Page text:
Meet Kelsey: Looking back on a childhood at the Queen Alexandra Centre for Children’s Health

Kelsey Highsted photo

For born and raised Islander Kelsey, her innate passion for giving back is rooted in her early childhood experiences. As a professional working full-time in the child, family, and community health sector, a para-equestrian who was a gold and silver medalist at the 2018 BC Summer Games, and an avid cyclist, Kelsey’s complex needs have not held her back from pursuing her goals.

When she wasn’t reaching developmental milestones at a typical rate as a young toddler, her parents were referred to Queen Alexandra Centre for Children’s Health (QA), funded in part by Children’s Health Foundation of Vancouver Island. At QA, specialists confirmed her pediatrician’s diagnosis of cerebral palsy. Early intervention began right away in the Infant Development Program.

Kelsey’s subsequent enrollment in Pearkes’ early intervention preschool program meant that she was able to receive physiotherapy and occupational therapy as part of her daily routine at school while learning alongside her classmates. When she turned five, she entered the public school system.

Foundation-funded programs at QA enriched Kelsey’s early years, including the QA Summer Camps, which she grew up attending and later continued her involvement as a volunteer. And thanks to the Foundation’s funding of a gait analysis unit at QA’s Fisher Building, Kelsey was able to receive a gait analysis as well as customized casts and orthotics.

One of the highlights of her high school education was joining the Youth Advisory Council, an initiative run by the Foundation, through which she worked with a team of students to plan conferences, fundraise for QA, and review community grants. She fondly remembers the opportunity it gave her to raise awareness about the realities of day-to-day life for children and youth with complex needs.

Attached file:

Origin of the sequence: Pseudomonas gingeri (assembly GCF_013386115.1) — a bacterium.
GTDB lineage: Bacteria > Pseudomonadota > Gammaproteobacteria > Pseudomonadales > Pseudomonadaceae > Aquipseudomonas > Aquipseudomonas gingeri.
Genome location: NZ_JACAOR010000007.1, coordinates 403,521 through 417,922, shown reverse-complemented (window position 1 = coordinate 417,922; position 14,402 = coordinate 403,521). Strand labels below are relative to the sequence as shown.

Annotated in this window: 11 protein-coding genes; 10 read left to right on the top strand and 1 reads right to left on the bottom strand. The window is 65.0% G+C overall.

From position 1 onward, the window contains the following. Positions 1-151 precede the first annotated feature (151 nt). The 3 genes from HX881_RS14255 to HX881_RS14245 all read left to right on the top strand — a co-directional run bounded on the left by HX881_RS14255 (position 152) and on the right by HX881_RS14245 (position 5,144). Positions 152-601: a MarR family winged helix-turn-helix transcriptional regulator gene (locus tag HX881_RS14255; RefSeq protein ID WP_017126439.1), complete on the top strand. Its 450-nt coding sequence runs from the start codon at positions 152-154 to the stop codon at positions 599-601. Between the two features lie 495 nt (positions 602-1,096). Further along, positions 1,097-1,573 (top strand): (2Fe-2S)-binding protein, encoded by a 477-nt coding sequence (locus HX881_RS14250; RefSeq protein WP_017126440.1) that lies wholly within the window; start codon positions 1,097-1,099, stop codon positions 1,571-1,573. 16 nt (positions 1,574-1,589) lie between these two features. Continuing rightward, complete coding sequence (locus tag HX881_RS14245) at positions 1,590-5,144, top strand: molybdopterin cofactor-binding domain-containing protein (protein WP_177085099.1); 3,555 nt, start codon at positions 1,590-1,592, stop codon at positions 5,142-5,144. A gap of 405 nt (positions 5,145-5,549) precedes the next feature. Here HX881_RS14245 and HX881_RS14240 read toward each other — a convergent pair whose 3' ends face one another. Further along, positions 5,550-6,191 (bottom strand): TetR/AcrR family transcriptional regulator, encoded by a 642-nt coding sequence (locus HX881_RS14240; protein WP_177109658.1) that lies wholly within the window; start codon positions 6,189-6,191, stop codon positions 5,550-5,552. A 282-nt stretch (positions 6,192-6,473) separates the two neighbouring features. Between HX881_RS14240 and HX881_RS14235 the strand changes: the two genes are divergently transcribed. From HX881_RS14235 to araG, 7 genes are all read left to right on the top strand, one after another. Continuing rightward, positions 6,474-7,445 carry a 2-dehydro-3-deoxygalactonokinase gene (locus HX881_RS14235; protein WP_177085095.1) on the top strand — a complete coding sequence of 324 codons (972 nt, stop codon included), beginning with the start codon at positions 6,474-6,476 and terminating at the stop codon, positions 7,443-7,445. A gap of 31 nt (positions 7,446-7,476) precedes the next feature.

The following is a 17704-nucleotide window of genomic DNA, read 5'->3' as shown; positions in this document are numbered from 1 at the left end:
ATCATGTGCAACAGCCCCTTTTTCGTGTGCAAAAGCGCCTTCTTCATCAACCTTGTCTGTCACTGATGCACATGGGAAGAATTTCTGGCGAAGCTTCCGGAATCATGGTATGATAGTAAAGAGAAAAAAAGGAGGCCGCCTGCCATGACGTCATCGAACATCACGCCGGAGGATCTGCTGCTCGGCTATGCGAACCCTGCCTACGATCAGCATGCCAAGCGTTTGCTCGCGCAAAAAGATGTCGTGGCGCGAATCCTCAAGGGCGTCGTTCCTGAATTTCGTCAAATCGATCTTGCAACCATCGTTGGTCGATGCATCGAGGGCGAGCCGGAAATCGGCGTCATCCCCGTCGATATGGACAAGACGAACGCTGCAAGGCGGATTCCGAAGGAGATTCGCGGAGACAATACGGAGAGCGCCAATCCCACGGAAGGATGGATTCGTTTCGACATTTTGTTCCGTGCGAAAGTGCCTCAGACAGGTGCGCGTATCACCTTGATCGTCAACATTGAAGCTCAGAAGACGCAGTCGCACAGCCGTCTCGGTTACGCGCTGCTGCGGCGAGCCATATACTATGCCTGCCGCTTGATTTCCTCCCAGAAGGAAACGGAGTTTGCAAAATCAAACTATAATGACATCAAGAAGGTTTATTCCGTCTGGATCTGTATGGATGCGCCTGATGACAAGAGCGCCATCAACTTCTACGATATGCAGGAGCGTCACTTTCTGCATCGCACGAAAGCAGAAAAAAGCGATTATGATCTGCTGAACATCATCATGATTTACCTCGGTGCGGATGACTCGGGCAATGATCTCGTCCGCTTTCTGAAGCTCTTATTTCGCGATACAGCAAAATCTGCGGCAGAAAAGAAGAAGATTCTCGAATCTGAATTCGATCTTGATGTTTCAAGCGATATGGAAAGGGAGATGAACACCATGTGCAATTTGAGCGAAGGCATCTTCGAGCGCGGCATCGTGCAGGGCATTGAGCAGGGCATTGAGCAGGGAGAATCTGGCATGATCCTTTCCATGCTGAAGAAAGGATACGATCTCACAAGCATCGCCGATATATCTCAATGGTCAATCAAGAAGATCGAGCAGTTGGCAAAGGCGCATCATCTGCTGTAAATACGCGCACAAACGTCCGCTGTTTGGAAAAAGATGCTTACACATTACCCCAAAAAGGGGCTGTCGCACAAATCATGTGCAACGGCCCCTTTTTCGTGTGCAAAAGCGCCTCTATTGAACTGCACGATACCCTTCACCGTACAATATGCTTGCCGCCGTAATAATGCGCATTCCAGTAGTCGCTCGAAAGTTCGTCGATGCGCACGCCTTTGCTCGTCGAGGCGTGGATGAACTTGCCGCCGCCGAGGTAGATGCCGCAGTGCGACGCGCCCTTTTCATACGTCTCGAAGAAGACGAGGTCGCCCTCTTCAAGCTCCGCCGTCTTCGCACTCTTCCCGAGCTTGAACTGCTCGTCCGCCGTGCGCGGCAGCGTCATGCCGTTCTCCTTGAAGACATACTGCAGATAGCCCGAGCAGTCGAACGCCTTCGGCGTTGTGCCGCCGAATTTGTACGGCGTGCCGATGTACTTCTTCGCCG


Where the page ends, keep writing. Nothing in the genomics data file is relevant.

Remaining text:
“In my opinion, every disability is a spectrum. Having a physical disability can be tough because people automatically assume that you can’t do certain things because they can see that you’re different,” says Kelsey. “It’s important to take the extra steps to understand what’s going on for someone, and that can make a huge difference in making things accessible for people.”

QA meant the world to Kelsey and her parents while they navigated the health care system as she grew up. Her care team of doctors and therapists were always happy to answer any questions they had, and the family was able to bring home specialized physio equipment that would support her ongoing development.

“My parents really appreciated our team because they had no idea what cerebral palsy was and the impact of what that was going to mean for my life,” recalls Kelsey. “That’s one of the major things that Children’s Health Foundation does for families. It gives them someone to look to for help, because it can be pretty scary to be diagnosed with a disability and not know what the future holds, especially for families.”

Kelsey credits her experiences at QA and her involvement in the Youth Advisory Council by setting her upon her career path of supporting families with children with complex needs. Currently working at the Clements Centre in Duncan, she often speaks with parents who have a little one with cerebral palsy to give them an idea of what their child can grow up to achieve.

“I hope my story gives hope to families with children with complex needs. Many people assume that people with complex needs don’t really have a future but having a disability does not mean that you cannot live independently and be a vibrant force in the community and workforce. QA helped me find my independence,” says Kelsey.

Thanks to the generosity of our donors, QA’s programs support the early intervention and therapeutic needs of more than 4,000 Island kids and their families every year. Your gift to the Kids First Fund will help children and youth with complex needs like Kelsey to grow up to pursue their dreams.